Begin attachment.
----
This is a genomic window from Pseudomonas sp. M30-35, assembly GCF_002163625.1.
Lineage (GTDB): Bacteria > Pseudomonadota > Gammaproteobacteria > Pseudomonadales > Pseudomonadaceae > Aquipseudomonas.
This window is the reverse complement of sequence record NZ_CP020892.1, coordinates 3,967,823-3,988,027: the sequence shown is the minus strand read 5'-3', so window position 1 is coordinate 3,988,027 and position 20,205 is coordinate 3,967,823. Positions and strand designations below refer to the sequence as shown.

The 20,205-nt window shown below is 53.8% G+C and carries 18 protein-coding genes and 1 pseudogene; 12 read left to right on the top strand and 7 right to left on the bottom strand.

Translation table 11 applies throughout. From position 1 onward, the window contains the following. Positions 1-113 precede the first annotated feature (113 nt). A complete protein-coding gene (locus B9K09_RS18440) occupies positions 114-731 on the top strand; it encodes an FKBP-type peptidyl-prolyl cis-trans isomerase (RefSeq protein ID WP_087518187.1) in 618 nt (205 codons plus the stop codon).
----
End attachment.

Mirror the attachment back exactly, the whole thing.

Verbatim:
This is a genomic window from Pseudomonas sp. M30-35, assembly GCF_002163625.1.
Lineage (GTDB): Bacteria > Pseudomonadota > Gammaproteobacteria > Pseudomonadales > Pseudomonadaceae > Aquipseudomonas.
This window is the reverse complement of sequence record NZ_CP020892.1, coordinates 3,967,823-3,988,027: the sequence shown is the minus strand read 5'-3', so window position 1 is coordinate 3,988,027 and position 20,205 is coordinate 3,967,823. Positions and strand designations below refer to the sequence as shown.

The 20,205-nt window shown below is 53.8% G+C and carries 18 protein-coding genes and 1 pseudogene; 12 read left to right on the top strand and 7 right to left on the bottom strand.

Translation table 11 applies throughout. From position 1 onward, the window contains the following. Positions 1-113 precede the first annotated feature (113 nt). A complete protein-coding gene (locus B9K09_RS18440) occupies positions 114-731 on the top strand; it encodes an FKBP-type peptidyl-prolyl cis-trans isomerase (RefSeq protein ID WP_087518187.1) in 618 nt (205 codons plus the stop codon).